The walk was walked
And the talk was talked.
People had seen the flyers and messages and a group gathered, ready to walk and talk about pollution and how to end it.
All images by Denis Kennedy Photography. Denis just turned up for the walk and suddenly he was our event photographer - very much how WASP functions - people combining their skills and initiative for the good of the cause.
First stop at the end of Avenue 2 to talk about the sewage effluent, underinvestment and the Colwell Brook - the route for untreated sewage to the Windrush.
Thames Water, like all water companies, has to meet not very challenging permit standards - for suspended solids, biological and biochemical oxygen demand and ammonium/ammonia (and phosphate here) The outgoing liquid should be clear, if invisibly laden with chemicals, resistant bacteria, hormones, drugs and benignly named and highly damaging in excess; 'nutrients' - phosphates and nitrates.
My suggestion that when this mix gets involved with ordinary river water, over time, it gets murky and algae and slimy fine sediment start to appear were soon demonstrated as we walked on - specific blog coming on this.
Before we left, the talk turned to the shareholders of Thames Water in China and Abu Dhabi but also a lot closer to home with the Universities. Superannuation Scheme. There were a few University pensioners on the bridge and the idea of challenging the fund was in the air.
A stark demonstration of such changes can often be seen on the next section of the walk as we joined the Windrush to head upstream. There we talked about the sickening changes to this section of river.
A picture paints a thousand words and Paul Woodley's video taken in 1998 is one of the few records of how the Windrush once was - something lodged in so many memories.
The river on the day of the walk was muddy looking due to recent rain so was not a fair representation but we did have an accurate comparison last year in a dry spell.
The comparison in this clip was filmed in in May 2022 the same month as the 1998 version.
If it had not been for the rain, we may have seen a clearer river this year - possibly the result of sewer lining at Bourton on the Water reducing the lengthy untreated sewage events of previous years and the reedbed filters added to improve the horrible effluent coming out of Burford.
Thames Water agreed a recovery project with WASP in 2021and we continue to push for investment that will get results fastest.
Thames Water staff have worked hard on those interventions and we thank them for their work. If we can get all billpayers' money to go to them and into the business, not to the shareholders who have, despite the false claims of privatisation, not added any value to the process (actually the opposite), we will be in a much better state.
In the first half of the financial year Thames Water declared a profit of almost half a billion pounds - money that could and should be spent on not polluting our rivers, not dividends (or 'other payments') and bonuses.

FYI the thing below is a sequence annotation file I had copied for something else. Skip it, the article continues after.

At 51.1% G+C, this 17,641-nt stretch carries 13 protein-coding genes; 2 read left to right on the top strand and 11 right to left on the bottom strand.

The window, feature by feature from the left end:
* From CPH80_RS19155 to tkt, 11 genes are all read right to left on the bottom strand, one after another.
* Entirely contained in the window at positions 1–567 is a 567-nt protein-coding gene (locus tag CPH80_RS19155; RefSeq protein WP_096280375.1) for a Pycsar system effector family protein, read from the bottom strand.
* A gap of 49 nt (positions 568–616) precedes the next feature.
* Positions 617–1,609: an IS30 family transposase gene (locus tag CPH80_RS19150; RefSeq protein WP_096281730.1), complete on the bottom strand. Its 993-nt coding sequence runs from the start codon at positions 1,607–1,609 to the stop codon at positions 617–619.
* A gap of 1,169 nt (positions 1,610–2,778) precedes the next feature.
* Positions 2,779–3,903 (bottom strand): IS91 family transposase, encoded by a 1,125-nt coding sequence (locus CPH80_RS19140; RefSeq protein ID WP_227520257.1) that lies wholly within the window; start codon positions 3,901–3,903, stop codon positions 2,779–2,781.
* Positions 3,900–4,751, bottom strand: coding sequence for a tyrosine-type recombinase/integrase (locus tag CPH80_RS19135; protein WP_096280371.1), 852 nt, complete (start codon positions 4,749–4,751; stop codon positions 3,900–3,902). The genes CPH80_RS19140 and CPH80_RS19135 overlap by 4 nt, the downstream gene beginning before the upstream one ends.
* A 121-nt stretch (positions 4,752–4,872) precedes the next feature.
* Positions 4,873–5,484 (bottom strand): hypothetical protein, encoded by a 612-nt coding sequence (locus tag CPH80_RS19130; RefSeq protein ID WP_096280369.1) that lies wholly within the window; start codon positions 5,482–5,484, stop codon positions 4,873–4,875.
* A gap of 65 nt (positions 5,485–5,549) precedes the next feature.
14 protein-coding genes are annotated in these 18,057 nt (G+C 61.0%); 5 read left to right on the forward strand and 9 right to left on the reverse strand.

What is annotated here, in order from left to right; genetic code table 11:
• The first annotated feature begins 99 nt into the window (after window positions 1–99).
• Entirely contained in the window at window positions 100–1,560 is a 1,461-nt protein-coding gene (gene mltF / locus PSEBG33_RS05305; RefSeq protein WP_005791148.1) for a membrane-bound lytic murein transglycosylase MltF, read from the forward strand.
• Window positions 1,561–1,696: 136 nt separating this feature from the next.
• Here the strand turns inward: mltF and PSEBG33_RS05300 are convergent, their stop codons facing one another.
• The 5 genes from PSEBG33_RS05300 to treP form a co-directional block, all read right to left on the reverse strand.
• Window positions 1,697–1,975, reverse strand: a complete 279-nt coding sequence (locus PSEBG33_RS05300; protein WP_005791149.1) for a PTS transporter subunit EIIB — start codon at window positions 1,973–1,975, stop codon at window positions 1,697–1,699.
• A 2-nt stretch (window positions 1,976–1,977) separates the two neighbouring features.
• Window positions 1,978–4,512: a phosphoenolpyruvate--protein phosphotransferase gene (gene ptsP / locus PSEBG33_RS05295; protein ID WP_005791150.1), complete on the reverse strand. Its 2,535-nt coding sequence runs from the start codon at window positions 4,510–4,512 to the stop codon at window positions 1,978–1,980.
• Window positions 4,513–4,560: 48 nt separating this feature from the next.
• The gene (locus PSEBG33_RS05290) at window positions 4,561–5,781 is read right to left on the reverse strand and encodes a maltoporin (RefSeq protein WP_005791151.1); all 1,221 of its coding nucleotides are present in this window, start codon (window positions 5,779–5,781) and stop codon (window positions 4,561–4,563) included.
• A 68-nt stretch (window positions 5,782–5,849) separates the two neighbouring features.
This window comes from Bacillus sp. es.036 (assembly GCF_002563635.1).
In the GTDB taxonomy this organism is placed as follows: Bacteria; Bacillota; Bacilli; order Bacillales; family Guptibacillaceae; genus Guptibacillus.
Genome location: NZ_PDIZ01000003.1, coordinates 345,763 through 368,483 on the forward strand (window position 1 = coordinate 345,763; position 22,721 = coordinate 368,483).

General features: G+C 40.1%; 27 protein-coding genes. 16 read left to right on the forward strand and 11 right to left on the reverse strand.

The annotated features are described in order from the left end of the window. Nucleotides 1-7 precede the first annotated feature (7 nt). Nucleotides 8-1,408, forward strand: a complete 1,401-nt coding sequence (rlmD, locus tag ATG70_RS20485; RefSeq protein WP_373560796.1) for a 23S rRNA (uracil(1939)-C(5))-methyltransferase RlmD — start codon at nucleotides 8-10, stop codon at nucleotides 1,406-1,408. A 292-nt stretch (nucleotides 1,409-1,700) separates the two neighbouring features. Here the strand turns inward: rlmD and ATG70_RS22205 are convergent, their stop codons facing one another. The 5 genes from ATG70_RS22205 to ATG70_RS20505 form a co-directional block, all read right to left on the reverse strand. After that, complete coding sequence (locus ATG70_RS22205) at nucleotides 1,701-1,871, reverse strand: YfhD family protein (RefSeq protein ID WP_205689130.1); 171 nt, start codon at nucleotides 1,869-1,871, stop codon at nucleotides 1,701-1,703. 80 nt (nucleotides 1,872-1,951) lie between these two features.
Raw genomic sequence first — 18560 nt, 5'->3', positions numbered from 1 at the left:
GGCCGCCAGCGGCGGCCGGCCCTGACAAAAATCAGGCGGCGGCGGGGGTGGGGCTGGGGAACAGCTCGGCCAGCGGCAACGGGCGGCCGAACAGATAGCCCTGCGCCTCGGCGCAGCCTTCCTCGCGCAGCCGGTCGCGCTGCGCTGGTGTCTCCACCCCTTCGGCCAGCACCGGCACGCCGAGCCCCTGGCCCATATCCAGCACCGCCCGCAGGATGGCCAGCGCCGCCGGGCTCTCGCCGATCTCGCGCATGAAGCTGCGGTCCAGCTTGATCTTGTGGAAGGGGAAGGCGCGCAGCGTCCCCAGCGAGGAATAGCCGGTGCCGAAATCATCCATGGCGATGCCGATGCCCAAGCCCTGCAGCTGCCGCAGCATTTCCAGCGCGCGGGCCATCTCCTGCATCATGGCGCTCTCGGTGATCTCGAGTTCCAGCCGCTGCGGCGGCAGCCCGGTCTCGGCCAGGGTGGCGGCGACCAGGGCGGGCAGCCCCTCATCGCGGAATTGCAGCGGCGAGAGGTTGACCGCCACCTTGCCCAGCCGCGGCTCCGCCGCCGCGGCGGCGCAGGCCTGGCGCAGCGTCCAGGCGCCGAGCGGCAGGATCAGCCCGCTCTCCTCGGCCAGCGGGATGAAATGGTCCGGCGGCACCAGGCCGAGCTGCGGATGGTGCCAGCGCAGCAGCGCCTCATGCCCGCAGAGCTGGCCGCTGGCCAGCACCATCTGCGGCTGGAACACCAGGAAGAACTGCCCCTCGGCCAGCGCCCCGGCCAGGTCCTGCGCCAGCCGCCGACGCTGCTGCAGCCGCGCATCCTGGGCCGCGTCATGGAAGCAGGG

Looking at what's in the river and what else WASP does, as well as digging up the facts and analysing the data.
The rain stayed off and people started talking about how they could help.
People wanted to know what they could do.
Even though it may seem futile if politicians don't reply or send you cut-and-paste nonsense, still write to MPs and councillors - keep it simple and make the title deliver the message (in case they don't read it). The government's response to profiteering polluters in the Environment Act is wholly inadequate and has thrown away the opportunity to enforce the law in exchange for targets and 'expectations'. Pollution is staying profitable despite the hype. This has to change and has to be a voting issue for all parties.
WASP's Prof Peter Hammond showed how much illegal pollution was going on with spectacular precision and got it out into the media and directly to the Environment Minister who met with him, yet now Defra is outrageously and misleadingly pretending it discovered what was being missed or even covered up.
Peter Hammond's analysis turned the tables on both the polluters and regulators and that game-changing work could not have been conducted without the Environmental Information Regulations (EIR) 2004. This freedom of information law was applied to water companies after a long legal challenge by the lawyers of the Angling Trust's Fish Legal team - against water company and government opposition - now we need to protect it.
The EIR is now at risk from the proposed bonfire of environmental regulation that some in government say will set us free - pause to shudder at the thought of allowing profiteers even more scope to wreck our environment.
The same legal team that fought to bring in the transparency that exposed the sewage scandal is now running a petition to save the law and let's be very clear, our core ability to fight cheats and criminals because if anything must be clear by now it is that the Environment Agency and government were not doing that terribly well before the cats were let out of the bag by campaigners - and they are still struggling.
Please sign and share if you care about freedom, transparency of government and industry and the future of our country.
WASPS' home ground, Witney and West Oxfordshire is leading the sign-up but we will be delighted to be overtaken if that means the numbers grow high enough to make a real difference. There is a long way to go but it can be done Please share with your friends and ask them to do the same. This is vitally important to all of us.
Yes, we will be asking our MP if he will support saving the law that allowed people to fight back against criminal pollution.
Thank you everyone who turned out on that grey day - we hope you enjoyed it.